By Mary McNamara, Los Angeles Times Television Critic
January 3, 2014, 12:14 p.m.
Across the land, a great keening has arisen for the large number of main characters recently killed off on shows as disparate as "The Walking Dead," "Scandal" and "Game of Thrones." How ruthless have we become, the hand-wringers wail, how reckless and desperate in our need for tweetable moments and first-week ratings.
Honestly, it's as if no one in this country has ever read a classic novel or a poem by Edgar Allan Poe. People die, for heaven's sake, especially in fiction. Tragedy is a great catalyst, and even if the famous literary admonition to "kill your darlings" is impossible to trace to its origin, every gardener knows that pruning is an essential part of the job.
This is immediately and gratifyingly clear Sunday night on PBS in the Season 4 premiere of "Downton Abbey," that highly addictive meringue of Edwardian couture and socially tolerant politics that has sentimentalized British past beyond all recognition and done more for the "special relationship" between the U.S. and Britain than any president or prime minister.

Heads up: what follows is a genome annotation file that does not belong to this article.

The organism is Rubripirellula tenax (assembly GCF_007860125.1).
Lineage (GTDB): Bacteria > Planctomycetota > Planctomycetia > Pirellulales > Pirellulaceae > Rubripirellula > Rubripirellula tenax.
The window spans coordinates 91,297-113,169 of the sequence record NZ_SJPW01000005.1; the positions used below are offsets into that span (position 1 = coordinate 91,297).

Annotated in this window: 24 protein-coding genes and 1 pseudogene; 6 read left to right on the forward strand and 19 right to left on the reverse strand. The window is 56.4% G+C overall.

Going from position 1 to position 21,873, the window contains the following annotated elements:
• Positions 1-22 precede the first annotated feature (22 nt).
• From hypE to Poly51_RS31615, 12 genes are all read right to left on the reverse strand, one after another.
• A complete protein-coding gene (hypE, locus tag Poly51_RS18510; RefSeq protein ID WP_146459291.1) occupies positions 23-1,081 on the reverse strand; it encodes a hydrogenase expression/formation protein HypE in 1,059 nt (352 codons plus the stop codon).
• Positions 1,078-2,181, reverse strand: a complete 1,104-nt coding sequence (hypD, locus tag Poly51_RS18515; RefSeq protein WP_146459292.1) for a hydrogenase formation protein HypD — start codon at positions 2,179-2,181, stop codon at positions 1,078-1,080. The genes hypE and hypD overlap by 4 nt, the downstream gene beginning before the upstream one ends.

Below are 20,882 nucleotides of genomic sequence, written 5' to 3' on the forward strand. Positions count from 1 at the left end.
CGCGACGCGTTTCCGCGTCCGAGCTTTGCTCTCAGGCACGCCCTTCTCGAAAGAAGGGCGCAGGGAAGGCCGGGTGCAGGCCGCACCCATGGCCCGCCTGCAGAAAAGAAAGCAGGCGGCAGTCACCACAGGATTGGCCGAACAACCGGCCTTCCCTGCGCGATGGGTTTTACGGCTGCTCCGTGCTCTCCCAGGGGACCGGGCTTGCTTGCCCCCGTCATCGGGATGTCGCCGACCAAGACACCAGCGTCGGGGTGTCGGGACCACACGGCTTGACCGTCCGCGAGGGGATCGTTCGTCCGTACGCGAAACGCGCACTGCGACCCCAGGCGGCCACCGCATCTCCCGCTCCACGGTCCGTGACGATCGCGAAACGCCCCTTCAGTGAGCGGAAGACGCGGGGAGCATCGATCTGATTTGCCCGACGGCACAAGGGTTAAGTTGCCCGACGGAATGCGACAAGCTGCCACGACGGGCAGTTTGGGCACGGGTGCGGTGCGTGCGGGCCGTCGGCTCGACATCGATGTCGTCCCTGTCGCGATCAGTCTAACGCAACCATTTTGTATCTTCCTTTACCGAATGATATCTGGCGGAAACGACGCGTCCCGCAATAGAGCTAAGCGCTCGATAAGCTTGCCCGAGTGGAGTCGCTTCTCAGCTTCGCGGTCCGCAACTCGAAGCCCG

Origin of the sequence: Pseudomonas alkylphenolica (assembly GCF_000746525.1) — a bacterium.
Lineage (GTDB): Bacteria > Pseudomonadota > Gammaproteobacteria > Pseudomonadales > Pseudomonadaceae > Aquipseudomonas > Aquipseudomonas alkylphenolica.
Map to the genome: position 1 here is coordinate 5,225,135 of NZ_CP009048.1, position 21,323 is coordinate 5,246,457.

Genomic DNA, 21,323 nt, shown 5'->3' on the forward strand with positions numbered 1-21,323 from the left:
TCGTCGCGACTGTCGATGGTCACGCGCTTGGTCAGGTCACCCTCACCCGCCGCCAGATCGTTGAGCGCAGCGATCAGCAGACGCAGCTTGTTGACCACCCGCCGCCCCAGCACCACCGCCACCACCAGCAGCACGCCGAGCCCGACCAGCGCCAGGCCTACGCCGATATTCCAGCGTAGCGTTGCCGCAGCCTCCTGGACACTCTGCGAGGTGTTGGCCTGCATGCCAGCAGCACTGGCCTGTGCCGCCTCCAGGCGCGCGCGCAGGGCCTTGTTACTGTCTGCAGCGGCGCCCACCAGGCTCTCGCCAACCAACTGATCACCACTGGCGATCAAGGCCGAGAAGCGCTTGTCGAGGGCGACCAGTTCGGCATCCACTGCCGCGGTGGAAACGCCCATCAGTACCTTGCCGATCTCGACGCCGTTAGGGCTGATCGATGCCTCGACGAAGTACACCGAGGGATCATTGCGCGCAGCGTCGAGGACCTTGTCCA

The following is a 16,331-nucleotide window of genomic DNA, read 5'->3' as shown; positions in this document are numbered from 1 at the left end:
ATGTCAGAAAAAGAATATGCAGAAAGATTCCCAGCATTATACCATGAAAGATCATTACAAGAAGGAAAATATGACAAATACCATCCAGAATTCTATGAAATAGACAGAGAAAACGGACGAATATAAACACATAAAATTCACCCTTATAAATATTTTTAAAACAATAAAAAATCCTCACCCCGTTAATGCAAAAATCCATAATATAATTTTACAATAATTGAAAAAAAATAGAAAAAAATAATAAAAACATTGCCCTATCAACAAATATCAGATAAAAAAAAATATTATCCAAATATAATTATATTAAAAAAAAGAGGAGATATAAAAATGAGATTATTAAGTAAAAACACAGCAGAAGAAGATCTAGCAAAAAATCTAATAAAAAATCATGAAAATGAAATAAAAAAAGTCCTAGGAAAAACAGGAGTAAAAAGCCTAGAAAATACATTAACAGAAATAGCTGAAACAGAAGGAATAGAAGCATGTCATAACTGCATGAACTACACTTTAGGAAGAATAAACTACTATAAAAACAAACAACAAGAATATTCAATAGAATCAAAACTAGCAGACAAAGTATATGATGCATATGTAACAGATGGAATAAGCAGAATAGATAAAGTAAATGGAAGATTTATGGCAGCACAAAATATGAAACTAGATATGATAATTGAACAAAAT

Who are now once again in the foreground, allowing "Downton" to return to its original themes of change and endurance.
On Season 1, "Downton Abbey" was presented as the story of two sorts of people, upstairs and down, on the cusp of cataclysm: The end of a class system that allowed places like Downton to operate along quasi-feudal lines; even improvements like the telephone and typewriter were perceived as a threat.
READ THE REST HERE: http://www.latimes.com/entertainment/tv/showtracker/la-et-st-downton-abbey-review,0,5799818.story#ixzz2pXW55Nch